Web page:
Some of the eight components are more established in the defense community than others. Five have been designated joint functional component commands (JFCCs).

The eight are:

Global Strike and Integration. Headquartered at Offutt Air Force Base, Stratcom's legacy component plans global strike missions, as it did in its previous incarnation as the Air Force Strategic Command, but it also serves as the lead integrator of the other seven missions.

Campbell said it is wrong to assume that a combatant commander must first go to Global Strike and Integration seeking a service, then the request filters down to one of the seven others.

"It's anything but that," he said. "The notion being that any combatant commander ... can enter into one of the these JFCC's or centers for what they need from Stratcom."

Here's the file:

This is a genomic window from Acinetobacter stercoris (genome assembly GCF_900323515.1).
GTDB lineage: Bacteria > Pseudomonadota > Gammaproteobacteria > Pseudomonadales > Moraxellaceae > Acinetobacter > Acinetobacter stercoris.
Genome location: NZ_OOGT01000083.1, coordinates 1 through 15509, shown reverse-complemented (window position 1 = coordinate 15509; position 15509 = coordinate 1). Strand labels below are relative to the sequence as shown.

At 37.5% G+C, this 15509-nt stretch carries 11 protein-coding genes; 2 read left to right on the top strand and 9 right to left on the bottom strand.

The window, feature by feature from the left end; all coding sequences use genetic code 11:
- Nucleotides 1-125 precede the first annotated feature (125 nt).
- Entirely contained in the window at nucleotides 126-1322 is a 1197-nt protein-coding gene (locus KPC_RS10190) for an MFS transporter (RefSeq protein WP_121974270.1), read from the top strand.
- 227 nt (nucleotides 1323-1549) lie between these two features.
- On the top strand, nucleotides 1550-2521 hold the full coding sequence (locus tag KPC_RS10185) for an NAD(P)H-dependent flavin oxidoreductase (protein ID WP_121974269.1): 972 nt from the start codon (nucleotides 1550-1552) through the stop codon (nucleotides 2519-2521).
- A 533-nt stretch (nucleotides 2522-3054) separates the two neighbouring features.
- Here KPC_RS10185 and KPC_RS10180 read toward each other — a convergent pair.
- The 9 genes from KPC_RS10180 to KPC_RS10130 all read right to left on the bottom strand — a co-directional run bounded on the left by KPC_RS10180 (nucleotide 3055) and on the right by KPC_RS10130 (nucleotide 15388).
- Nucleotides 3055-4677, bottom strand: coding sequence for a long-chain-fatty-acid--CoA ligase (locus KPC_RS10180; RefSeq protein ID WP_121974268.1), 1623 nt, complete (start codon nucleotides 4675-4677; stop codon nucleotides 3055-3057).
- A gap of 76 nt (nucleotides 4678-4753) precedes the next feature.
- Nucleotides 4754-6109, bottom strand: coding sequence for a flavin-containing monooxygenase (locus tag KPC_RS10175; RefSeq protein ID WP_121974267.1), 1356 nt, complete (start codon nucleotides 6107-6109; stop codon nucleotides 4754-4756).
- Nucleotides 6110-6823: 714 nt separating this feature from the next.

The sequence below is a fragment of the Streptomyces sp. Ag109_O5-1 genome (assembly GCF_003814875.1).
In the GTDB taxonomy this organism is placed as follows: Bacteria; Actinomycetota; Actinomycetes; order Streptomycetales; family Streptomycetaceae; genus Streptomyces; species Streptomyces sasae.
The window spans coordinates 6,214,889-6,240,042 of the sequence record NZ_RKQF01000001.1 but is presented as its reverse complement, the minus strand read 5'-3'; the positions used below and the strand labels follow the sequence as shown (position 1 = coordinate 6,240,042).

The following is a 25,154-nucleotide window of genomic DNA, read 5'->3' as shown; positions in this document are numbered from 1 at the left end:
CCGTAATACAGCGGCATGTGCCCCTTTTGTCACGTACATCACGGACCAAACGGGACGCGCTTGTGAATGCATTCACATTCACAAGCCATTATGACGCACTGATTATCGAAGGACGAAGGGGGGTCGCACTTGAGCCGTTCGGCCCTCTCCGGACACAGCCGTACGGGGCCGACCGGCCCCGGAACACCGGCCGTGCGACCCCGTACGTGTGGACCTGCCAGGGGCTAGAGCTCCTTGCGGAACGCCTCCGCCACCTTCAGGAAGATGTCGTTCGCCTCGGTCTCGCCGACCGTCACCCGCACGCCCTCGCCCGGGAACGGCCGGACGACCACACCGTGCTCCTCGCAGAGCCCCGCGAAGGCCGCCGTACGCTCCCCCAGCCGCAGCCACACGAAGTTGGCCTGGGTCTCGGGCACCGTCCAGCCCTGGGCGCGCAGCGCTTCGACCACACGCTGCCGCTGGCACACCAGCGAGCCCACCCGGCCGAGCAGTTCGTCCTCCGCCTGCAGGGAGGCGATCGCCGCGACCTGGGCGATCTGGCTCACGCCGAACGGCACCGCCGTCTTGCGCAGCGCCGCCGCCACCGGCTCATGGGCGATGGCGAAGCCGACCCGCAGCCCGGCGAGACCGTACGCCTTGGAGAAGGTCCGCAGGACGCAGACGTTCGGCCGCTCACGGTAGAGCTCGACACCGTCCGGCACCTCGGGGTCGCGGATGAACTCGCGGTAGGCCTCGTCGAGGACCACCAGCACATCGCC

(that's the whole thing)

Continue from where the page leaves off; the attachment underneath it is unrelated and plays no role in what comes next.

Campbell likened the structure to a molecule. All the components should be connected and interdependent. That model is in the early stages, he admitted.

"That's been a tough cultural shift for components, but over time, we will get there," Campbell said.

Air Force Brig. Gen. Howard N. Thompson, mobilization assistant to the commander, said global strike "is not just a bomber and a bomb." It may include nonkinetic effects, such as electronic warfare. The most effective global strike "might be the one where the target never even knew that it had occurred," Thompson said.

The Special Operations Command, which also has a global reach, has had a stronger working relationship with Stratcom, but there are still tensions between Stratcom and the regional commands, he said.

"The business rules of how one can reach into the others' areas of responsibility and execute missions are something that have to be very carefully thought out," Thompson said.